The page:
Having had a night to sleep on it, musicOMH has decided that not only do ILiKETRAiNS, but, to agree with a member of the audience who hasn’t quite got the hang of this heckling lark, I(f*cking)LoveTRAiNS. They are my new favourite band. This also goes along way to showing why Bestival is the best festival this year – in a weekend that’s meant to be about dressing up, sunshine, campness and dance, there is a still a place for black-clad, excessively bassy guitar boys in dark tents.
So the mission for today is to find a band that can beat iLikeTrains to the ‘band of the festival’ crown. First up is the SOS Mobile Internet Services tent which, although not a band, deserves an honourable mention for not only allowing you to read this before the festival is over but also for plying the press with tea and flapjacks in the process. Cheers gals!
Next contenders are Kitty, Daisy and Lewis, who bring their country, folky, hoedown cheeriness to the sunshine soaked main stage with a set including a music hall rendition of Got My Mojo Working. Unfortunately, we can’t report on what they look like as we’re listening to them from the backstage Peacock Press Lounge, waiting for Get Cape. Wear Cape. Fly! to arrive for an interview. He doesn’t, so instead we jump on the Guillemots, who are not only charming but award us a feather for most hi-tech dictaphone of the day (they’ve clearly led a sheltered life). Check back here soon for full transcript.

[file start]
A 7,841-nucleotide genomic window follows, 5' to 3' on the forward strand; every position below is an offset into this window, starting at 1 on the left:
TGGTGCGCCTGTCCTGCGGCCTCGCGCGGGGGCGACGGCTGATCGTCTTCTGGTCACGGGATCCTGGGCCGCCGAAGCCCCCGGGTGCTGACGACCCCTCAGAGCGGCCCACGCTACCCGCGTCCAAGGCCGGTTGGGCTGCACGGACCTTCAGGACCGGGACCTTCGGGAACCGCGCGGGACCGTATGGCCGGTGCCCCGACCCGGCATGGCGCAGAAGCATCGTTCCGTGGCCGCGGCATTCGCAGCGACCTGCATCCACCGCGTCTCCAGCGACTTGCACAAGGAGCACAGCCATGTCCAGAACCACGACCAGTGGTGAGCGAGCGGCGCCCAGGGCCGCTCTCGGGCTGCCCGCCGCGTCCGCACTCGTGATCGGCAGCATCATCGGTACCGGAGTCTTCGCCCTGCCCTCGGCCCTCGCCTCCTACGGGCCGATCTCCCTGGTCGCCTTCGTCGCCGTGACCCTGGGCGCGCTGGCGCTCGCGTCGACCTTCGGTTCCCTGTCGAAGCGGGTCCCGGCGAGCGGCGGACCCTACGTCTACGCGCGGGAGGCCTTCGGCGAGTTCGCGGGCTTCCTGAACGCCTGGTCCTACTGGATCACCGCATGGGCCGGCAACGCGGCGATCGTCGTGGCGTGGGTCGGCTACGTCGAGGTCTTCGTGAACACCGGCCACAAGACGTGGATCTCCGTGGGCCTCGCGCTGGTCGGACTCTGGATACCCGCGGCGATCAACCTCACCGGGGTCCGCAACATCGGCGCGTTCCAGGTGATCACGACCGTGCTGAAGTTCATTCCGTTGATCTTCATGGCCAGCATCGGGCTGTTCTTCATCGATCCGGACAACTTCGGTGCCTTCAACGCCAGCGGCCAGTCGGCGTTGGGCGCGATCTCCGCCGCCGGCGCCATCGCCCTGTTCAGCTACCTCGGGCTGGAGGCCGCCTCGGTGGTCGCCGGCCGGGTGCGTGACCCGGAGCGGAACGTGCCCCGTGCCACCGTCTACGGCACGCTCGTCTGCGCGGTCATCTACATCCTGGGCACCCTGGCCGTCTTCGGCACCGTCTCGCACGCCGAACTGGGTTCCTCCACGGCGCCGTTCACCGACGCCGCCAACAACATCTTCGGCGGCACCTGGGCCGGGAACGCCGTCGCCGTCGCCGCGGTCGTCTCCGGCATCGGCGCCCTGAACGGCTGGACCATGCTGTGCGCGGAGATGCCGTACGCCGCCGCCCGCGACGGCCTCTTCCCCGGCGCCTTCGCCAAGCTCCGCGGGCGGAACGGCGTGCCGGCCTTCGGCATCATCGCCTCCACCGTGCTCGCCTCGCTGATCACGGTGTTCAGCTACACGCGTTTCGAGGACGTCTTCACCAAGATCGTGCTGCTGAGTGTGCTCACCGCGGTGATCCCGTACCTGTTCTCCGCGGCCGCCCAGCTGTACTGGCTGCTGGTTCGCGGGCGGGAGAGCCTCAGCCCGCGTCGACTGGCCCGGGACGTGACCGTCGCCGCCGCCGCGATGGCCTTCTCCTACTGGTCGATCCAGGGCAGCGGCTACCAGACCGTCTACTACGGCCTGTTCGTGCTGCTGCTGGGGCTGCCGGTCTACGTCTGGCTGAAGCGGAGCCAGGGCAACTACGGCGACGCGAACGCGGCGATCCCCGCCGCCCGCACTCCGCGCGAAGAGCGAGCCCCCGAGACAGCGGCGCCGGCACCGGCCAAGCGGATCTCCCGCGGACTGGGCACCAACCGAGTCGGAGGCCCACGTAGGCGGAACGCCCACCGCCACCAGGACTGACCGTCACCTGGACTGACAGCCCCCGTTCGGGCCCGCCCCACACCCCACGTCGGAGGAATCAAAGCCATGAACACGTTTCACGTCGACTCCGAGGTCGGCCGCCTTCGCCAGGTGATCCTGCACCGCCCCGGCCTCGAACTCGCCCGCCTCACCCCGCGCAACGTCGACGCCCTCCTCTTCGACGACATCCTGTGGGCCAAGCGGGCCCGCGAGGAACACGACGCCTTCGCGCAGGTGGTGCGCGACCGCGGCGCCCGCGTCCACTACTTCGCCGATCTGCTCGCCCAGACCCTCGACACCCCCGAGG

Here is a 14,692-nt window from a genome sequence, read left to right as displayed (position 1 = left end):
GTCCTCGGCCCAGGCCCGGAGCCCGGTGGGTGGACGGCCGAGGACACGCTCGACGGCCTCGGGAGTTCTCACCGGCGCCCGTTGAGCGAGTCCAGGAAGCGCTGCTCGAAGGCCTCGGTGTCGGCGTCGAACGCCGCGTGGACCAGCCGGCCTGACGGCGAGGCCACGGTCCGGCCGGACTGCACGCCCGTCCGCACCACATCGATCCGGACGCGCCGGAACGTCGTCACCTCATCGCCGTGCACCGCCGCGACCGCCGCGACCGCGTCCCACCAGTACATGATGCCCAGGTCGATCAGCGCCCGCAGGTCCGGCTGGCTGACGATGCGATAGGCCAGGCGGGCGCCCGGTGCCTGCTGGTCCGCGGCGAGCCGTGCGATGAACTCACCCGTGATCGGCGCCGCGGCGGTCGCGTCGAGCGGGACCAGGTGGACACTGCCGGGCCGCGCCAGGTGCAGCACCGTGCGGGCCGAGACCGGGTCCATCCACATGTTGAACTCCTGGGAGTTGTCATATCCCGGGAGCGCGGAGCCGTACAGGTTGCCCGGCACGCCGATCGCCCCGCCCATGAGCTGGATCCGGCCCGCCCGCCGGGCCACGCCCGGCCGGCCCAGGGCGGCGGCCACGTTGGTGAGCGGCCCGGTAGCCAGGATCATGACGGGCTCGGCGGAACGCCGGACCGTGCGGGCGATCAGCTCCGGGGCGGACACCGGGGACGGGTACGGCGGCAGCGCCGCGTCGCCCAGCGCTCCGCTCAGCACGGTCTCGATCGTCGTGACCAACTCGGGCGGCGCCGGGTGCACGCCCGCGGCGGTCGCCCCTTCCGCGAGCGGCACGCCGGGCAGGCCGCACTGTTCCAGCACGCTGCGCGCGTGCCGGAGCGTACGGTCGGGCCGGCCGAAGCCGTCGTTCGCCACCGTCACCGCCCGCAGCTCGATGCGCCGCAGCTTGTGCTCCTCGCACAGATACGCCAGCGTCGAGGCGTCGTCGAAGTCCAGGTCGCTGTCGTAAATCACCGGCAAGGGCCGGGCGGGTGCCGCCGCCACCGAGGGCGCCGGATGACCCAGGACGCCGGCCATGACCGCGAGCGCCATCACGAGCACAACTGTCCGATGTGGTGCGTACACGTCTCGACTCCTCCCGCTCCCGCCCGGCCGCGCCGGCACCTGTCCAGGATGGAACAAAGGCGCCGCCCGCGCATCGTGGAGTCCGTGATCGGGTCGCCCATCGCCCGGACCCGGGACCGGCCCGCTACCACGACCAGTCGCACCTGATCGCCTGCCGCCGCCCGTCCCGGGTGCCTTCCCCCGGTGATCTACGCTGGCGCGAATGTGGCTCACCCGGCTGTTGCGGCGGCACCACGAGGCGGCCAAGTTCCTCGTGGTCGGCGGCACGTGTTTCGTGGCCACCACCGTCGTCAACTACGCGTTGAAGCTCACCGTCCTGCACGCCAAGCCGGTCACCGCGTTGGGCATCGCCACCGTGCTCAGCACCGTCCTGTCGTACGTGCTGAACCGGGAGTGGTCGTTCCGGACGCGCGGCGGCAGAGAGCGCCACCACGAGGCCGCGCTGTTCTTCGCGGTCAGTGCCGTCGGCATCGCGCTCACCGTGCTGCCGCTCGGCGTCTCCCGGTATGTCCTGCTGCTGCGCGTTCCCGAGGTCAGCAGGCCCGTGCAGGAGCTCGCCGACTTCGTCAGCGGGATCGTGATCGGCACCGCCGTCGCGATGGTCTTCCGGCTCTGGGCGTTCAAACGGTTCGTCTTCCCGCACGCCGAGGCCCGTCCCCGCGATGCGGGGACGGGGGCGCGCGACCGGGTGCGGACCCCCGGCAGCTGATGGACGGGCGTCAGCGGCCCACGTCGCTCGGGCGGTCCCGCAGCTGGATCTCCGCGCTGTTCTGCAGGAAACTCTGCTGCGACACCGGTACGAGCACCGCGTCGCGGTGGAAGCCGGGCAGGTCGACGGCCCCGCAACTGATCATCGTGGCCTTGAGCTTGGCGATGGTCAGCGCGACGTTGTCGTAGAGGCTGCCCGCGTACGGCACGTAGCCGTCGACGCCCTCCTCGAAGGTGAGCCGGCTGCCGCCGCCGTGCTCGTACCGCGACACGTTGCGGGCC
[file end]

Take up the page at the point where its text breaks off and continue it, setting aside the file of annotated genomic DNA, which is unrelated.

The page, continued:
Thanks to the wonders of modern technology, we are able to simultaneously chat to Guillemots while taking a wander to The Bestival Village and take photographs of the bandstand, where the Southampton Brass Band are playing, the real Women’s Institute are serving tea and cakes, there’s a farmers’ market and the inflatable church and wedding chapel, where you can get hitched for a mere 25. Where is iLikeTrains’ bass player when you need him?
Back at the Main Stage, King Creosote are continuing the happy, poppy, folky music hall cheeriness to the happy, fancy dress clad audience, soon be followed by our new pals the Guillemots, who are equally fab. We also agree with their endorsement of the Sporeboy Mushroom Stall’s risotto. Yum! Their jazzy, funky undertoned jolly tunefulness is another slice of summer happiness, and we love the combat skrim net over the drums and orchestral, harmonious pop fun. And unless the New Romantic revival has gone further than we thought, the entire front row is full of pirates. Avast me hearties! Guillemots remind us of The Cure at their best, and perhaps a bit of Talking Heads. In the spirit of the festival, they provide a funny animal finale to rival The Flaming Lips which the DJ follows immediately with Simian vs Justice‘s We Are Your Friends, which is fast challenging Sorted for Es and Wizz as history’s best festival anthem.